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Mobile Learning: How Secure Is Your Information?

It is one of the biggest questions that a learning design professional will take time to think for a while before answering it. Information or data Security is one of the biggest threats to a learning design Professional, when he discusses about mobile learning.

There are many uncanny thoughts that come to his mind such as:

  • Can the content be hacked?
  • Will the organization be sued or liable for the damages caused, if the mobile content is misused?
  • What are the deadly consequences, if the content falls into the hands of competitors?

And, I do feel that these concerns are well justified. In today’s time, we are more prone to fall prey under such threats or risks (knowingly or unknowingly).

Why Are Mobile Devices More Prone to Such Threats?

You might be thinking, as to why we are of this opinion that mobile devices are not a secure means of learning or storing information because:

  • You might lose your smartphone.
  • Your mobile content can be hacked.
  • You may keep your mobile device at an unsecured place.

So, what’s your take on that? Should we stop thinking about mobile learning? Is mobile learning on the brink of getting obsolete? Let us see the answers.

  1. Encrypt Data for Security: It is important to set a password or encrypt your data for more security. Whenever the learner tries to access a particular mobile content, there should be a passcode which should be enabled prior to the usage of the content. Even when transferring the content, it is better to send it through HTTPS (Hypertext Transfer Protocol Secure) rather than the oldfangled HTTP (Hyper Text Transfer Protocol).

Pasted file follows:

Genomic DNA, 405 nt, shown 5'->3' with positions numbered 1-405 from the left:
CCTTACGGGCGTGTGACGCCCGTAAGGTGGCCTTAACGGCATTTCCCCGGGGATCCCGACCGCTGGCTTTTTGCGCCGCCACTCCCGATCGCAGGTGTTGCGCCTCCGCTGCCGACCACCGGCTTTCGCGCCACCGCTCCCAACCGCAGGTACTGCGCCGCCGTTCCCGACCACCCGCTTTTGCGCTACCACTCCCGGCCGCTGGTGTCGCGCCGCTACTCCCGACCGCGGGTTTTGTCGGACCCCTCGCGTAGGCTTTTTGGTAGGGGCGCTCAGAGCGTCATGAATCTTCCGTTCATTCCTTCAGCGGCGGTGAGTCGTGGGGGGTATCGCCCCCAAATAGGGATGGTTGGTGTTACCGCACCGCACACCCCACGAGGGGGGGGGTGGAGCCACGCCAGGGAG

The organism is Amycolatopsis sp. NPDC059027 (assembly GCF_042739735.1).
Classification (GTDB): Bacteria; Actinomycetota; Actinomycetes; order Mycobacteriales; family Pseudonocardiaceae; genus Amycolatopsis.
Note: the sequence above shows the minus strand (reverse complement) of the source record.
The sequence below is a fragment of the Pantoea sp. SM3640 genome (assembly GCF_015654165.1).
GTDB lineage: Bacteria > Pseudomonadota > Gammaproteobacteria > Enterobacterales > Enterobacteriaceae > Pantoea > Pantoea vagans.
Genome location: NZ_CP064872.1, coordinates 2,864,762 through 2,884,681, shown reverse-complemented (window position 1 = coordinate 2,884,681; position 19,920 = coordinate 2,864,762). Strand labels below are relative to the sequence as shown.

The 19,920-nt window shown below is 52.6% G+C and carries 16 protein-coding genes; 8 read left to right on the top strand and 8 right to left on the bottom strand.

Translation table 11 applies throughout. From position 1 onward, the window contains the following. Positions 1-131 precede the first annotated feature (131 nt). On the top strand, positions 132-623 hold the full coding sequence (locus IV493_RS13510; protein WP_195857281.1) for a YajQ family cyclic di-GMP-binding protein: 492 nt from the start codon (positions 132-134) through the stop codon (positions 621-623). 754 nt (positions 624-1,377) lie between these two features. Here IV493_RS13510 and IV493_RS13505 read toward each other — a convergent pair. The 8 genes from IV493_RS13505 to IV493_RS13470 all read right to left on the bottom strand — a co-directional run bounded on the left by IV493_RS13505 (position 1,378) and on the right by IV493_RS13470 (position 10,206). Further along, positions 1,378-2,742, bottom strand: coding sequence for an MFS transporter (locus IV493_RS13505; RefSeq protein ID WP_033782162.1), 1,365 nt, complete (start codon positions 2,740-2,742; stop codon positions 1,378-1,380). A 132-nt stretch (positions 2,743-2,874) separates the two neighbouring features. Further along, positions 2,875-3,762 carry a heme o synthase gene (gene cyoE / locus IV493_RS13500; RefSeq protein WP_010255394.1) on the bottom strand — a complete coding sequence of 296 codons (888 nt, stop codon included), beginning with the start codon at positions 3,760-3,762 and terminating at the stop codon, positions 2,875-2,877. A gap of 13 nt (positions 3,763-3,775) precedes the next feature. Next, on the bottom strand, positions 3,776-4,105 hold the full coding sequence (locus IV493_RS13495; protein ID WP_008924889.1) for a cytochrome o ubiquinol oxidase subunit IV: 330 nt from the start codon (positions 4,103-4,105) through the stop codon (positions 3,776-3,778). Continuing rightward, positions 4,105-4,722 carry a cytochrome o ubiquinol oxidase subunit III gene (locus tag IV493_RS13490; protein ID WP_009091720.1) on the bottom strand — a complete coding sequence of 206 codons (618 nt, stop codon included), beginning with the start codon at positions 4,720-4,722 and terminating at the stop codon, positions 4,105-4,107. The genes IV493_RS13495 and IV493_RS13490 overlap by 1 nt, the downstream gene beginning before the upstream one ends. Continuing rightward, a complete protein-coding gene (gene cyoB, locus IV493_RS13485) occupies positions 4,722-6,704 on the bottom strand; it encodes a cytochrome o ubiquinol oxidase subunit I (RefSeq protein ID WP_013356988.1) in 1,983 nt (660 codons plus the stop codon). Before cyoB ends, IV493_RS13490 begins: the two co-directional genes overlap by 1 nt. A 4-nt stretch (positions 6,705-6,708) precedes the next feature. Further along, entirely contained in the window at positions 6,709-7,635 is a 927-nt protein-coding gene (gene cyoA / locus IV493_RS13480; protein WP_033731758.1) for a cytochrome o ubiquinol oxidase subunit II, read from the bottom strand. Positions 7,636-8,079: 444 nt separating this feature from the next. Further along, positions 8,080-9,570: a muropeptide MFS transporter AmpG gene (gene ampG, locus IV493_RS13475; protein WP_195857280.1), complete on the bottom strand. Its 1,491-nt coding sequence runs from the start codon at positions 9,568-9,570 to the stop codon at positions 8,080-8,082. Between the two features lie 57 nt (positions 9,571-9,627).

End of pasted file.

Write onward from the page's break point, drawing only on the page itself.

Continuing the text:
2. Restrict Your Access to Mobile Content: Mobile devices have the advantage of using a unique identifier. Some examples include using a device fingerprint. Here, the user has to login through these identifiers. Restrictions will pop-up if there is a mismatch of User ID. Another method of frontline mobile content defense is to use API (Application Programming Interface) keys to restrict access.
  3. Track your Mobile Content: There are many platforms such as Google Analytics, which enable the user to track on a real-time basis.
  4. Manage Your Mobile Content: With Mobile Application Management (MAM) in place, you can manage the mobile applications when used in business or learning settings.

Thus, putting it together, hope there is an encouragement from mobile users. They now understand that there are ways of making learning secured. And, the fear of mobile learning getting obsolete has subdued a lot.

Mobile Learning: How to Overcome Implementation Barriers